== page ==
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Hackney Marshes

Sunday league football on Hackney Marshes - a national institution

Today, Hackney Marsh is bound by the Hackney Cut (Lea Navigation) to the West and the Old River Lea to the East, but was once more extensive.

The Hackney Commons

Hackney Marsh is one of the largest remaining areas ofcommon landin London.

The Marsh was saved from development by a combination of factors including: its status as common land with ancient grazing rights; the continuing effects of flooding; campaigns to protect the Marsh for open space and recreation; and finally the intervention of the London CountyCouncil.

The City of London holds a copyrighted plan of the layout of lammas grazing plots on the Marsh in 1745, which can be viewed here (opens a new page).

The marsh in 1745 comprised 283 strips of very variable size with 35 owners, the chief being Stamp Brooksbank with 74 acres in 17 strips and F. J. Tyssen with 72 acres in 61 strips. Only six other holdings exceeded 10 acres and most were less than 5acres; Brooksbank's was exceptional in including a large block, around 46 acres astride the later cut between Homerton bridge and Cow bridge.

The Marsh was a focus for sporting activities from at lead the 18th century. Sports included horse racing on the marsh in 1733, with an ox-roasting, in 1735. Less usual events included a swimming race between two horses in 1737 and women running for a linen shift from Tyler's ferry to Temple Mills in 1749. Bird-shooting on the marsh was mentioned in 1754, a nearly lethal private boxing match in 1790, and bullbaiting, interspersed with prize fighting, before 3,000 people in 1791. Sunday shooting was banned in 1809. John Baum, landlord of the White Lion at Hackney Wick by 1825, provided a ring for more orderly boxing in the 1860s but as late as 1875 a prize fighter was killed on Hackney marsh.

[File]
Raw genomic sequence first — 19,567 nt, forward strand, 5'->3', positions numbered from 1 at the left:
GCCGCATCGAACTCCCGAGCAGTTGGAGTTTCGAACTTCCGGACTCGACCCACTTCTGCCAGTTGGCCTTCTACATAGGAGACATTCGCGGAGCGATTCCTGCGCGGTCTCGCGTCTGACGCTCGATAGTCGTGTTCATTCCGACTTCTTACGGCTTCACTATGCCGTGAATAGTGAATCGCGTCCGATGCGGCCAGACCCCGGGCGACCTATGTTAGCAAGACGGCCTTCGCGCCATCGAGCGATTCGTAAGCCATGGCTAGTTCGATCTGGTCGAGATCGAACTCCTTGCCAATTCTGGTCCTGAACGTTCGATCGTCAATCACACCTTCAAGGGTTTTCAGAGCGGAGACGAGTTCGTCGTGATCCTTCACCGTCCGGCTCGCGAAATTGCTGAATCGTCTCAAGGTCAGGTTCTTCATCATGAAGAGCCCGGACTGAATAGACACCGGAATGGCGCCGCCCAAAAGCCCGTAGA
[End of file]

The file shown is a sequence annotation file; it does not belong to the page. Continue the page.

Development encroached upon the Marsh during the nineteenth century.


Hackney Marshes in winter

The Commons Preservation society (founded in 1865) launched a petition in 1872 to protect Common Land and open it to public use. Conflicts grew up between landowners and those who wanted to use the Marsh for recreation, including boys' clubs, such as theEton Manor Mission, that grew in popularity at this time.

TheMetropolitan Commons Supplemental Act of 1872 approved a scheme to protect the 'Hackney Commons' under the control of the Metropolitan Board of Works: But not Hackney Marsh, apparently due to the complexity of purchasing/extinguishing the grazing rights.The London County Council subsequently purchased the rights and interests in the Marshin 1890.

A part of the Marsh was requisitioned in 1915 to build the 'National Projectile Factory'. The factory is commemorated in a painting by Anna Airy, held by the Imperial War Museum.

Football on the marshes- haydays


The Marsh was covered with rubble of bombed buildings during the World War II, raising the overall level of the Marsh.

Blitz damage at the corner of Lea Bridge Road and Chatsworth Road (Hackney Archives)

Unexploded bombs dropped on London were defused, transported to Hackney Marsh and detonated. Here is newsfootage of two bomb disposal experts digging a trench to remove an unexploded bomb buried in the street just outside St. Paul's Cathedral. The view then turns to the100 foot wide crater on Hackney Marshes made by the bomb.


The Marsh suffered periodic flooding.

'The banks of the River Lea were submerged yesterday for many miles, and hundreds of acres were under water, immense damage to the seed crops and other produce being thereby caused. The Hackney marshes were like a vast lake, dotted here and there by a tree or a house access to which was only possible by boats'

(Daily Telegraph April 12, 1878)

Comers & goers

Gypsies made their encampments on the outer edges of cities. In north east London, the chief gypsy settlement was at Hackney Wick, 'where the marsh meadows of the River Lea, unsuitable foe building land, seems to forbid the extension of town streets and blocks of brick and stuccoed terraces'.


Over 100 Sunday Football League amateur matches are played on the 88 full size football pitches on the Marsh each week.

Footage of Sunday football on Hackney Marshes in 1953. More


'Hackney: Economic History', A History of the County of Middlesex: Volume 10: Hackney (1995), pp. 92-101

Comers and goers, Ch 5 Raphael Samuel in The Victorian City: Images and Realities, Volume 1.edited by H. Harold James Dyos, Michael Wolf

'Hackney: Social and Cultural Activities', A History of the County of Middlesex: Volume 10: Hackney (1995), pp. 65-73

Further reading

There is a lovely map of the Hackney Marshes and its flora and fauna produced by Hackney Environment.

Leaflet on the Wildlife of Hackney Marshes.

Hackney Council's Hackney Marshes site.

leabridge.org.uk December 2012